5 Tips to Master Winter Clothing

Winter is coming. 
Intelligent looking man with brown swooped hair and glasses. He is wearing a dark coat layered on top of a dark shirt, wearing dark pants and black boots.
Standing out in winter takes work.

Winter is upon us, and temperatures are dipping below zero (that’s 30°F for all you Americans out there!) Here in Sweden, temperatures plunged to -10°C (14°F), which caused a considerable amount of car accidents and — most importantly — intense discomfort due to the frigid weather.

Fitting for the current weather, we’ll go over some pro tips so that you (and your acquaintances) can enjoy the wonderful season that is winter just a little bit more.

1 | Layers, Layers, Layers!

Red suit layered on top of a black hoodie. He is wearing black pants and maroon boots while posing in front of a washed out marble building.
In previous blog posts, I’ve mentioned time and time again that a hoodie is a great layering piece. 

If you’ve read my previous blog post, you’d know that a hoodie is my go-to layering piece. Pair it with a good outer layer and voilá!

Layering is a straightforward concept that helps you retain more heat; it works by stacking a bunch of clothes strategically to help you feel more warm and fuzzy. A rule of thumb is to stick with three layers: a base layer, mid-layer, and an outer layer.

Why is layering important, you may ask?

Think of your base layer as a second skin that aids your ‘real’ skin in wicking sweat away from your body, which can lead to you feeling even colder.

Try to choose something out of merino wool for the base, wool and down for the middle, and a waterproof outer layer made of something like nylon or polyester.

One thing to note; however, is that there is definitely such a thing as too many layers. Vox put it this way:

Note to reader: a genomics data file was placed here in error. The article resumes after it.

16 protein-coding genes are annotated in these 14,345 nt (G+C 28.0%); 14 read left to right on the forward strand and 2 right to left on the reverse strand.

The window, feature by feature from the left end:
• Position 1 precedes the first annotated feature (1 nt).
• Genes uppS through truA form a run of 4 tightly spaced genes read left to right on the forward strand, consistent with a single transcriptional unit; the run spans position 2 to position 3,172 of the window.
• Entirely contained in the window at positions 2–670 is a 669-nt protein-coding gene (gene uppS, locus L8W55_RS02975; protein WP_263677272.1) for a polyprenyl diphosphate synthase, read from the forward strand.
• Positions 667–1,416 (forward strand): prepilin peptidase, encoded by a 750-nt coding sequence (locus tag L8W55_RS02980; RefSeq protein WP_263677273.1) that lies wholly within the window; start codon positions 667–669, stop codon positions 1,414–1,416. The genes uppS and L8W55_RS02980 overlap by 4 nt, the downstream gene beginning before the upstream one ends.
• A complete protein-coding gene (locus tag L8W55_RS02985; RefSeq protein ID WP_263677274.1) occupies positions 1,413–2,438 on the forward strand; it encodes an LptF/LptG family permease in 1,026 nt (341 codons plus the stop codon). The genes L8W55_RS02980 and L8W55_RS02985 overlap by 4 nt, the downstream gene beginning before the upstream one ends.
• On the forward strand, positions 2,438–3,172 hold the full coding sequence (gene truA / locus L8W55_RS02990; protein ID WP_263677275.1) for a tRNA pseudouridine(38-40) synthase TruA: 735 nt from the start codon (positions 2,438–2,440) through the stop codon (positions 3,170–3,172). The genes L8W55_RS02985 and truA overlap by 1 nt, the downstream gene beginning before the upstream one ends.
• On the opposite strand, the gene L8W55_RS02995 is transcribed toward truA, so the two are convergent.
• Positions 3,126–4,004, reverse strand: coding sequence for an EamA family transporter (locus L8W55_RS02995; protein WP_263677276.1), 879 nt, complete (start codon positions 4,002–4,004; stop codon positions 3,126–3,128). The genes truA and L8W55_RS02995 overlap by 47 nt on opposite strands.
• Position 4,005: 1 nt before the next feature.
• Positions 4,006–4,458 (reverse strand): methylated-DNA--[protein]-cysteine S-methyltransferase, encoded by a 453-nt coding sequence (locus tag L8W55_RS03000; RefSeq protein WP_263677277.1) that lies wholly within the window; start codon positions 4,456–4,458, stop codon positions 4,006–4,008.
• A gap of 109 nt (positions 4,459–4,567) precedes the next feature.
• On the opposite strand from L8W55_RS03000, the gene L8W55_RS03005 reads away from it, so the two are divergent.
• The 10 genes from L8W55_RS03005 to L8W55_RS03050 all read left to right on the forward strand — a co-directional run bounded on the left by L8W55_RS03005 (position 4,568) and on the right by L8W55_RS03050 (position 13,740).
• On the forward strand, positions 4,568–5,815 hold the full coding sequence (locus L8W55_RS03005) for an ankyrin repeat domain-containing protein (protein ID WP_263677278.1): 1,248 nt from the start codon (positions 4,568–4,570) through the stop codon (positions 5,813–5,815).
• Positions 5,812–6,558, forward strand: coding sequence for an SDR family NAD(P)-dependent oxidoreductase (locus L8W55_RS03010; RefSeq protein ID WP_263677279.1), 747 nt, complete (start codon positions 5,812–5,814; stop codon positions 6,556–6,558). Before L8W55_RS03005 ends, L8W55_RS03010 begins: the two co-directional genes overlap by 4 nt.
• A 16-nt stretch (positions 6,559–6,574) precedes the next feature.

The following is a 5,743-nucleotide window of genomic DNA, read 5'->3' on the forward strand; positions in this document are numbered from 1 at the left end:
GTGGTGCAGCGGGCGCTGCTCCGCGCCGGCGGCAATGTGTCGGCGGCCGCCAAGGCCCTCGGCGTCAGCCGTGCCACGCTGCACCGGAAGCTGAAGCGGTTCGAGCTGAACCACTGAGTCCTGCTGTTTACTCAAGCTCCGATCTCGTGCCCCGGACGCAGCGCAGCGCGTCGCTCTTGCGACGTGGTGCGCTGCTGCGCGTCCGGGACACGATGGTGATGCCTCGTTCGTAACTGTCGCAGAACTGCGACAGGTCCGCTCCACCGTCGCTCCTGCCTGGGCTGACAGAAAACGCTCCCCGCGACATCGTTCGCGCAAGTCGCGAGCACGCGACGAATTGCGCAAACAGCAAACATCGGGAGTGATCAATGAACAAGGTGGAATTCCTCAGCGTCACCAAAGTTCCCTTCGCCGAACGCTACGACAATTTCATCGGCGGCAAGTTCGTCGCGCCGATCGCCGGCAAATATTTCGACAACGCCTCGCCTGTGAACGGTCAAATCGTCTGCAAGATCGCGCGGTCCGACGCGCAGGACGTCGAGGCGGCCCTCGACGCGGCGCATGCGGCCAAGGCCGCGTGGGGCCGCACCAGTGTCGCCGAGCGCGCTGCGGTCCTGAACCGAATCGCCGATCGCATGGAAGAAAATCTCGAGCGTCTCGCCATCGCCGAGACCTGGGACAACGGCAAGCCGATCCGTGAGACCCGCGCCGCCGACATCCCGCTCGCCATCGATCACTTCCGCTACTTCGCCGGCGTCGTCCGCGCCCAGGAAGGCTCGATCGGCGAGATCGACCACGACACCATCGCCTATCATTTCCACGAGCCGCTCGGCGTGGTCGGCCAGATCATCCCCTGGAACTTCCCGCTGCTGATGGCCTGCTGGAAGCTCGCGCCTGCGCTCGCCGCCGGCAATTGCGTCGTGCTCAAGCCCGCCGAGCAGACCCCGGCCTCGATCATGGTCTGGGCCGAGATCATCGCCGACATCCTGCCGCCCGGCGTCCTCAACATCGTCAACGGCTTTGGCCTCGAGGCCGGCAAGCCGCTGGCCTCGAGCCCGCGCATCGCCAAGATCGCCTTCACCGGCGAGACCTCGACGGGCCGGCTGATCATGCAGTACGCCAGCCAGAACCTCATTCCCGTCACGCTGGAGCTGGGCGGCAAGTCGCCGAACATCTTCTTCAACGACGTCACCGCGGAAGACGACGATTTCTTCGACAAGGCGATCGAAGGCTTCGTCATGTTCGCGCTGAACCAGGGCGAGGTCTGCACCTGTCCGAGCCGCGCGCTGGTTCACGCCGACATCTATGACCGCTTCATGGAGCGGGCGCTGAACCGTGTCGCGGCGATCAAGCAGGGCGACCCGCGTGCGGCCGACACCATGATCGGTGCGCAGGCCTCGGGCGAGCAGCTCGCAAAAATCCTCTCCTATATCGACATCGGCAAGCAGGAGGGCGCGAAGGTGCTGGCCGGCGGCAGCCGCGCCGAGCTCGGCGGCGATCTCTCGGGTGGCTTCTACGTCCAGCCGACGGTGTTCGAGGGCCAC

“Another important tip… is that good body circulation is the key to warmth. “If you’re wearing 700 layers and you’re like the Michelin Man, and you can’t move, all that padding isn’t going to do you any good if you block off your circulation” [which will make you feel colder]

2 | Never Underestimate the Power of a Good Jacket

Thick ribbed turtleneck layered UNDER a dark puffer jacket. He is wearing grey pants and white shoes; posing in front of a Maximo store with a mannequin in the background.
Polo Ralph Lauren does cost a pretty penny, so I suggest being on the lookout for discounts! 

Besides the base and middle layer I mentioned earlier, a jacket made for winter is the most important; don’t skimp on its quality!

A jacket is the most crucial part of a winter outfit. Like the cherry on top, it completes (and ties together) the outfit. My recommendation is you use jackets made of polyester or nylon, as they are waterproof and breathable.

3 | Don’t Forget the Boots

Black man with earrings and crisp cut hair wearing a blue jean jacket layered on top of a white T-shirt. Accessories: light colored metal bracelet and white ring. Brown timberland boots and dark pants.
Timbs are popular for a reason—they do everything well.